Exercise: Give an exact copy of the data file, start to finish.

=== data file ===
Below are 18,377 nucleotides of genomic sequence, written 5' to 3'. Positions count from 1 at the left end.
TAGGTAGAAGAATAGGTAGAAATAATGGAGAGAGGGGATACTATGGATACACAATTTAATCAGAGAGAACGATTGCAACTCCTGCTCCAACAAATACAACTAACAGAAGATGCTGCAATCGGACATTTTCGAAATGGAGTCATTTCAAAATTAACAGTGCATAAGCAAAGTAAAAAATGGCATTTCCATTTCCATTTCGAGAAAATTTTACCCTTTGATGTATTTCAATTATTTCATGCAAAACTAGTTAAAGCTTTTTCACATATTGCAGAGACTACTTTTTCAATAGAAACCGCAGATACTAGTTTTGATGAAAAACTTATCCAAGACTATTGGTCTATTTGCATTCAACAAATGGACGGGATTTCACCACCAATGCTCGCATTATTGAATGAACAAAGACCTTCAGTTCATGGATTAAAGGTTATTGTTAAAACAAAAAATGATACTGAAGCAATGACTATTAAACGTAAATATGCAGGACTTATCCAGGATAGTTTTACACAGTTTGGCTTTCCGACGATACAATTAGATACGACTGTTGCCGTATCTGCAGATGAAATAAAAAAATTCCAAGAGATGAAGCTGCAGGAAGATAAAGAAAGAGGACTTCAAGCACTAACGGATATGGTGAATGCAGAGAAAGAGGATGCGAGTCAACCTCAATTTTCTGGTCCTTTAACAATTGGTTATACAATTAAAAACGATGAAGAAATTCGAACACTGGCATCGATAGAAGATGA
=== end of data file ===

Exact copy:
Below are 18,377 nucleotides of genomic sequence, written 5' to 3'. Positions count from 1 at the left end.
TAGGTAGAAGAATAGGTAGAAATAATGGAGAGAGGGGATACTATGGATACACAATTTAATCAGAGAGAACGATTGCAACTCCTGCTCCAACAAATACAACTAACAGAAGATGCTGCAATCGGACATTTTCGAAATGGAGTCATTTCAAAATTAACAGTGCATAAGCAAAGTAAAAAATGGCATTTCCATTTCCATTTCGAGAAAATTTTACCCTTTGATGTATTTCAATTATTTCATGCAAAACTAGTTAAAGCTTTTTCACATATTGCAGAGACTACTTTTTCAATAGAAACCGCAGATACTAGTTTTGATGAAAAACTTATCCAAGACTATTGGTCTATTTGCATTCAACAAATGGACGGGATTTCACCACCAATGCTCGCATTATTGAATGAACAAAGACCTTCAGTTCATGGATTAAAGGTTATTGTTAAAACAAAAAATGATACTGAAGCAATGACTATTAAACGTAAATATGCAGGACTTATCCAGGATAGTTTTACACAGTTTGGCTTTCCGACGATACAATTAGATACGACTGTTGCCGTATCTGCAGATGAAATAAAAAAATTCCAAGAGATGAAGCTGCAGGAAGATAAAGAAAGAGGACTTCAAGCACTAACGGATATGGTGAATGCAGAGAAAGAGGATGCGAGTCAACCTCAATTTTCTGGTCCTTTAACAATTGGTTATACAATTAAAAACGATGAAGAAATTCGAACACTGGCATCGATAGAAGATGA